Visitors flock to this protected area to see the lava fields, which all sit along the Great Rift of Idaho. Some of the open rift cracks are among the best known anywhere in the world, including the deepest rift on Earth, which measures 800 feet. More than two dozen volcanic cones represent lava flows from between 15,000 and 2,000 years ago.
Visitors, though, are encouraged to come prepared. This area is rugged, with only one paved road reaching across the northern end. There is a visitor center, and a highway provides access to it, but hiking through the preserve could be dangerous. All of the plants and animals that grow and live in the area are under environmental stress, as it rarely rains in the preserve, and all of the water is immediately lost to the rifts, where it eventually makes its way to the Snake River. Dry winds constantly work their way across the steppe, and the soil temperature can reach 150 degrees Fahrenheit.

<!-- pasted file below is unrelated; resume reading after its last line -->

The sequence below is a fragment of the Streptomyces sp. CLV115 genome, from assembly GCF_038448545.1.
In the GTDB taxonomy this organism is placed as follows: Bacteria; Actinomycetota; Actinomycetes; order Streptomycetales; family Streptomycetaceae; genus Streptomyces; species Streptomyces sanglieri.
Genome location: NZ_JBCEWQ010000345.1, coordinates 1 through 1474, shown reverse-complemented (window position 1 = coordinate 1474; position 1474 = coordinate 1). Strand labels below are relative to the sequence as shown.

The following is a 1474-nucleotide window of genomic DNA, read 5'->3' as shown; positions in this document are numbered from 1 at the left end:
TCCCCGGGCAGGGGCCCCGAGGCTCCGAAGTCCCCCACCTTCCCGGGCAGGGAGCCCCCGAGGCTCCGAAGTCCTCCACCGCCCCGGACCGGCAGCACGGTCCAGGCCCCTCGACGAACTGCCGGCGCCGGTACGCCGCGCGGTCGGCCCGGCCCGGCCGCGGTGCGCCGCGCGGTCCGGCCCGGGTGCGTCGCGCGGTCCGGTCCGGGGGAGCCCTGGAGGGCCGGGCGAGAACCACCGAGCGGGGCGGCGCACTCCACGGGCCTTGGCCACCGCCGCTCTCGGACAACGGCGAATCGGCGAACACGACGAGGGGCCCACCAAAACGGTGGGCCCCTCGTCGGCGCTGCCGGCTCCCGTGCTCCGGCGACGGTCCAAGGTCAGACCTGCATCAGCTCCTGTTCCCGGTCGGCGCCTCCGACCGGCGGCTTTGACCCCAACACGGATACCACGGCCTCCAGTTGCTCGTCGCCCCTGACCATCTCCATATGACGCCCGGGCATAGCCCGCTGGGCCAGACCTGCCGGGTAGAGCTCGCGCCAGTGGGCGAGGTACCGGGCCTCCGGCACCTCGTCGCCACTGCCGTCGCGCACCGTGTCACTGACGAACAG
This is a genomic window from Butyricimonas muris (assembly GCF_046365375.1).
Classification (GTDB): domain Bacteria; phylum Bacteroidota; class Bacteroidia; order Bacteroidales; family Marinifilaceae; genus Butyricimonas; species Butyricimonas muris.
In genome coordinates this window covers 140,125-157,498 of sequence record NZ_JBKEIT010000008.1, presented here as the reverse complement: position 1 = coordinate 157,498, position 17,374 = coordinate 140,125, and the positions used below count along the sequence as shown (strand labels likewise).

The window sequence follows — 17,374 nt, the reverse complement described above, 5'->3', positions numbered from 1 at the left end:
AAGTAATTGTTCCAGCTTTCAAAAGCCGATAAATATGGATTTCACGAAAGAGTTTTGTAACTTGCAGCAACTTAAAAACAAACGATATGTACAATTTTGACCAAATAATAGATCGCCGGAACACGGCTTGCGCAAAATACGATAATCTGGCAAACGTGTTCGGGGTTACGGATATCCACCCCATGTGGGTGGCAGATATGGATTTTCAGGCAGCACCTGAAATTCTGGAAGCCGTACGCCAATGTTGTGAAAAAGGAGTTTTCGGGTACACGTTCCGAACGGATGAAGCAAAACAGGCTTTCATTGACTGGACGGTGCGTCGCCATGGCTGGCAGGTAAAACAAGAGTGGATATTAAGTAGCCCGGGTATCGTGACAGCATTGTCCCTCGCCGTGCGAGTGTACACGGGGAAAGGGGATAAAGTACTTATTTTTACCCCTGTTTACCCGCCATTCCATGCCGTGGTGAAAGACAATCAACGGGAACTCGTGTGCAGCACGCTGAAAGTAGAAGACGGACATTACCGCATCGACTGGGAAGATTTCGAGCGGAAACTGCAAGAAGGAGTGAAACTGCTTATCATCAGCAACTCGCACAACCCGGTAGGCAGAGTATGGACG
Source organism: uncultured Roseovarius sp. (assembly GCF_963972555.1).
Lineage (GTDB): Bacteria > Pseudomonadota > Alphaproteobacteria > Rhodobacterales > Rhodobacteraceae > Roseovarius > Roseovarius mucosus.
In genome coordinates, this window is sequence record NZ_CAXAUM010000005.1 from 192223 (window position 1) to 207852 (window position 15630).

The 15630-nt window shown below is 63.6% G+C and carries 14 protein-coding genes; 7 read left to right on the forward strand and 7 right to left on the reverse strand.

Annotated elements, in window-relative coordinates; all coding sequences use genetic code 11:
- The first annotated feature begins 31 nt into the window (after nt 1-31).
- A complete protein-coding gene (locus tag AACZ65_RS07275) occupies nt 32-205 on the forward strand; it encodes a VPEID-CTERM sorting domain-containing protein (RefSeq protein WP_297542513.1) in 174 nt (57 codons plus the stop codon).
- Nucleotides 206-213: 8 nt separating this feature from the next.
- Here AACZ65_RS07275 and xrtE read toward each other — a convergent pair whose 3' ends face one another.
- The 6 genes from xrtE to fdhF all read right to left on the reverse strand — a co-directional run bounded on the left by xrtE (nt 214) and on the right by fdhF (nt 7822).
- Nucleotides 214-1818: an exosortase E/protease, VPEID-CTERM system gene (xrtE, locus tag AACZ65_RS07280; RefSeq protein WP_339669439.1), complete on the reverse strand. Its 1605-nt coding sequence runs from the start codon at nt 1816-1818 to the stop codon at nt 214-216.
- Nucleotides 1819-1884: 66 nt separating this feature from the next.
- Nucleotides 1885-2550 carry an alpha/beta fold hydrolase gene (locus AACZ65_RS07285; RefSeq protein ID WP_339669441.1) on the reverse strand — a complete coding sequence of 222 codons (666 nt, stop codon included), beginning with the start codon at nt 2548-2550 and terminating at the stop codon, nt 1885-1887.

The preserve also has more than 50 camping sites for visitors. None, though, can be reserved in advance, and they are very basic, including little more than water and trash containers. Campers visit Craters of the Moon in both the summer and the winter, when the Loop Drive is closed to traffic and made available to skiers.
While the monument was established way back in May of 1924, the area wasn’t designated the Craters of the Moon National Preserve until August of 2002. Just two years earlier, President Clinton had signed a proclamation that greatly expanded the site to what closely resembles its current shape and size. The area, given its designation, is managed by the National Park Service in cooperation with the Bureau of Land Management.